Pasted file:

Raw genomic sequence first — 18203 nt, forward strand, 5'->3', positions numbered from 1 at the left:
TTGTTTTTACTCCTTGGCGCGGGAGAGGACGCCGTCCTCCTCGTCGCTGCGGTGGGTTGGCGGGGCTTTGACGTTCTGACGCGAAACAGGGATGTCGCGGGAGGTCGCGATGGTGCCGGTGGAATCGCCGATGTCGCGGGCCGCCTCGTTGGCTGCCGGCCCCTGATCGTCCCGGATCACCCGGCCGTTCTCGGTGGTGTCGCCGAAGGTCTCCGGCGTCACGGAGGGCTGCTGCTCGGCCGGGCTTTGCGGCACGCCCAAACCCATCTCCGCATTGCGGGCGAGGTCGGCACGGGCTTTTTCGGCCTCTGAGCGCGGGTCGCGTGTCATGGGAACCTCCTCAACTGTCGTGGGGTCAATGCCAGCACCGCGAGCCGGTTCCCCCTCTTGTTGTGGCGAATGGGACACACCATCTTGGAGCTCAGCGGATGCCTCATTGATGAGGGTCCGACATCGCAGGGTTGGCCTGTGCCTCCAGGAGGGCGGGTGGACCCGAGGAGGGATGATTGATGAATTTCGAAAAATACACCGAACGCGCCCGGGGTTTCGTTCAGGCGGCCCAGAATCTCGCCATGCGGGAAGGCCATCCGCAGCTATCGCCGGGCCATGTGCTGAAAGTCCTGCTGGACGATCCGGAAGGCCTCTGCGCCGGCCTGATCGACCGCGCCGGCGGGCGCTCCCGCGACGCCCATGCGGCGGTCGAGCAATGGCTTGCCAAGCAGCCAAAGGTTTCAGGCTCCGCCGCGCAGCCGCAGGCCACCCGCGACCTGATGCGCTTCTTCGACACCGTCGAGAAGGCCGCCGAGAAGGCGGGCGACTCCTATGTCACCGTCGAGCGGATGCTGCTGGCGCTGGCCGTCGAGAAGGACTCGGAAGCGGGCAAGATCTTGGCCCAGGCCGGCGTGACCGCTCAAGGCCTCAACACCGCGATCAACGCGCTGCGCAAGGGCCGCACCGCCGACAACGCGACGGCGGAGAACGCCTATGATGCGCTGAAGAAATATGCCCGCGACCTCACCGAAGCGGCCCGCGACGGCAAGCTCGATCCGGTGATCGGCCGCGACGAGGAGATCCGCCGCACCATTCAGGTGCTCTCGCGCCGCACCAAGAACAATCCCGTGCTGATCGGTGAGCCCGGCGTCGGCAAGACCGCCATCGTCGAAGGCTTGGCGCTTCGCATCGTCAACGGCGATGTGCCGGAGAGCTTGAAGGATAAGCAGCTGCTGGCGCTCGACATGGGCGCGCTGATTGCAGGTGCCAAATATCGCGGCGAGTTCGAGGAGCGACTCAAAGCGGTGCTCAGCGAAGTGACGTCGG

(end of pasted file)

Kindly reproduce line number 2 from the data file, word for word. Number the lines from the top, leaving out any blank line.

TTGTTTTTACTCCTTGGCGCGGGAGAGGACGCCGTCCTCCTCGTCGCTGCGGTGGGTTGGCGGGGCTTTGACGTTCTGACGCGAAACAGGGATGTCGCGGGAGGTCGCGATGGTGCCGGTGGAATCGCCGATGTCGCGGGCCGCCTCGTTGGCTGCCGGCCCCTGATCGTCCCGGATCACCCGGCCGTTCTCGGTGGTGTCGCCGAAGGTCTCCGGCGTCACGGAGGGCTGCTGCTCGGCCGGGCTTTGCGGCACGCCCAAACCCATCTCCGCATTGCGGGCGAGGTCGGCACGGGCTTTTTCGGCCTCTGAGCGCGGGTCGCGTGTCATGGGAACCTCCTCAACTGTCGTGGGGTCAATGCCAGCACCGCGAGCCGGTTCCCCCTCTTGTTGTGGCGAATGGGACACACCATCTTGGAGCTCAGCGGATGCCTCATTGATGAGGGTCCGACATCGCAGGGTTGGCCTGTGCCTCCAGGAGGGCGGGTGGACCCGAGGAGGGATGATTGATGAATTTCGAAAAATACACCGAACGCGCCCGGGGTTTCGTTCAGGCGGCCCAGAATCTCGCCATGCGGGAAGGCCATCCGCAGCTATCGCCGGGCCATGTGCTGAAAGTCCTGCTGGACGATCCGGAAGGCCTCTGCGCCGGCCTGATCGACCGCGCCGGCGGGCGCTCCCGCGACGCCCATGCGGCGGTCGAGCAATGGCTTGCCAAGCAGCCAAAGGTTTCAGGCTCCGCCGCGCAGCCGCAGGCCACCCGCGACCTGATGCGCTTCTTCGACACCGTCGAGAAGGCCGCCGAGAAGGCGGGCGACTCCTATGTCACCGTCGAGCGGATGCTGCTGGCGCTGGCCGTCGAGAAGGACTCGGAAGCGGGCAAGATCTTGGCCCAGGCCGGCGTGACCGCTCAAGGCCTCAACACCGCGATCAACGCGCTGCGCAAGGGCCGCACCGCCGACAACGCGACGGCGGAGAACGCCTATGATGCGCTGAAGAAATATGCCCGCGACCTCACCGAAGCGGCCCGCGACGGCAAGCTCGATCCGGTGATCGGCCGCGACGAGGAGATCCGCCGCACCATTCAGGTGCTCTCGCGCCGCACCAAGAACAATCCCGTGCTGATCGGTGAGCCCGGCGTCGGCAAGACCGCCATCGTCGAAGGCTTGGCGCTTCGCATCGTCAACGGCGATGTGCCGGAGAGCTTGAAGGATAAGCAGCTGCTGGCGCTCGACATGGGCGCGCTGATTGCAGGTGCCAAATATCGCGGCGAGTTCGAGGAGCGACTCAAAGCGGTGCTCAGCGAAGTGACGTCGG